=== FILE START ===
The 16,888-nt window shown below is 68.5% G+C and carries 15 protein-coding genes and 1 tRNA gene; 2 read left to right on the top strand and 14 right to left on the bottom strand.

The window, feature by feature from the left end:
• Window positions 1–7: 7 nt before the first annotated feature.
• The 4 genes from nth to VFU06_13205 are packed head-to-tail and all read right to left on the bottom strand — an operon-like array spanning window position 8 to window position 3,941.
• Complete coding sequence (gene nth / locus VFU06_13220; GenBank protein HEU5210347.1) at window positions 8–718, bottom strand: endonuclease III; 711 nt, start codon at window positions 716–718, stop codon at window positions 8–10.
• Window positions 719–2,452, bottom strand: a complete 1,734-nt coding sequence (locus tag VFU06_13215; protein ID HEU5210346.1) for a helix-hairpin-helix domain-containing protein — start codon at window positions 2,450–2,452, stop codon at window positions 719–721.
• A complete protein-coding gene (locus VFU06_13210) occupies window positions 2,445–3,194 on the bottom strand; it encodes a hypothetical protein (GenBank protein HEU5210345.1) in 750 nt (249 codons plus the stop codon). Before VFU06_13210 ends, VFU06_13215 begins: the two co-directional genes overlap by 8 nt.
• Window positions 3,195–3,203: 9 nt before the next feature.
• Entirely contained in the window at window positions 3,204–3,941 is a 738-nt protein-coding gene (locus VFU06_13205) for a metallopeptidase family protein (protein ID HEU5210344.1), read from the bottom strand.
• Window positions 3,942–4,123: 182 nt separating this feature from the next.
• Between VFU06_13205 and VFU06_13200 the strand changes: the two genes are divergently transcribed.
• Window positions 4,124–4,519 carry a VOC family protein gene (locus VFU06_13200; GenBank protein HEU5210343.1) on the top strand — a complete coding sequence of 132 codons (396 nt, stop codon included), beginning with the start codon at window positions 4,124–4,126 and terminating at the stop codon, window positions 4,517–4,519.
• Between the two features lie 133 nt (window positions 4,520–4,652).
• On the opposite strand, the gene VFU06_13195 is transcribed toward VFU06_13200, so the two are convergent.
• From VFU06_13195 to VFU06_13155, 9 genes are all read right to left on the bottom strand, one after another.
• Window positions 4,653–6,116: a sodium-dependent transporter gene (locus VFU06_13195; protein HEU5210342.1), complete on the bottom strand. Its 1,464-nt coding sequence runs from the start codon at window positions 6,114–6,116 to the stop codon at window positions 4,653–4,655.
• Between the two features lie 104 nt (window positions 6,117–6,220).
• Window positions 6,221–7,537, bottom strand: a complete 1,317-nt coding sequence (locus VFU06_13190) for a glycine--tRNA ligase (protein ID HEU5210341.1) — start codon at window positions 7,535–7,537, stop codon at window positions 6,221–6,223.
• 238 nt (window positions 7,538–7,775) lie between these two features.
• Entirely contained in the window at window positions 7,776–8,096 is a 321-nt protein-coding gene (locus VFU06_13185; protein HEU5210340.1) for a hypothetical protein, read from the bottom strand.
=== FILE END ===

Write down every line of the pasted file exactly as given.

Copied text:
The 16,888-nt window shown below is 68.5% G+C and carries 15 protein-coding genes and 1 tRNA gene; 2 read left to right on the top strand and 14 right to left on the bottom strand.

The window, feature by feature from the left end:
• Window positions 1–7: 7 nt before the first annotated feature.
• The 4 genes from nth to VFU06_13205 are packed head-to-tail and all read right to left on the bottom strand — an operon-like array spanning window position 8 to window position 3,941.
• Complete coding sequence (gene nth / locus VFU06_13220; GenBank protein HEU5210347.1) at window positions 8–718, bottom strand: endonuclease III; 711 nt, start codon at window positions 716–718, stop codon at window positions 8–10.
• Window positions 719–2,452, bottom strand: a complete 1,734-nt coding sequence (locus tag VFU06_13215; protein ID HEU5210346.1) for a helix-hairpin-helix domain-containing protein — start codon at window positions 2,450–2,452, stop codon at window positions 719–721.
• A complete protein-coding gene (locus VFU06_13210) occupies window positions 2,445–3,194 on the bottom strand; it encodes a hypothetical protein (GenBank protein HEU5210345.1) in 750 nt (249 codons plus the stop codon). Before VFU06_13210 ends, VFU06_13215 begins: the two co-directional genes overlap by 8 nt.
• Window positions 3,195–3,203: 9 nt before the next feature.
• Entirely contained in the window at window positions 3,204–3,941 is a 738-nt protein-coding gene (locus VFU06_13205) for a metallopeptidase family protein (protein ID HEU5210344.1), read from the bottom strand.
• Window positions 3,942–4,123: 182 nt separating this feature from the next.
• Between VFU06_13205 and VFU06_13200 the strand changes: the two genes are divergently transcribed.
• Window positions 4,124–4,519 carry a VOC family protein gene (locus VFU06_13200; GenBank protein HEU5210343.1) on the top strand — a complete coding sequence of 132 codons (396 nt, stop codon included), beginning with the start codon at window positions 4,124–4,126 and terminating at the stop codon, window positions 4,517–4,519.
• Between the two features lie 133 nt (window positions 4,520–4,652).
• On the opposite strand, the gene VFU06_13195 is transcribed toward VFU06_13200, so the two are convergent.
• From VFU06_13195 to VFU06_13155, 9 genes are all read right to left on the bottom strand, one after another.
• Window positions 4,653–6,116: a sodium-dependent transporter gene (locus VFU06_13195; protein HEU5210342.1), complete on the bottom strand. Its 1,464-nt coding sequence runs from the start codon at window positions 6,114–6,116 to the stop codon at window positions 4,653–4,655.
• Between the two features lie 104 nt (window positions 6,117–6,220).
• Window positions 6,221–7,537, bottom strand: a complete 1,317-nt coding sequence (locus VFU06_13190) for a glycine--tRNA ligase (protein ID HEU5210341.1) — start codon at window positions 7,535–7,537, stop codon at window positions 6,221–6,223.
• 238 nt (window positions 7,538–7,775) lie between these two features.
• Entirely contained in the window at window positions 7,776–8,096 is a 321-nt protein-coding gene (locus VFU06_13185; protein HEU5210340.1) for a hypothetical protein, read from the bottom strand.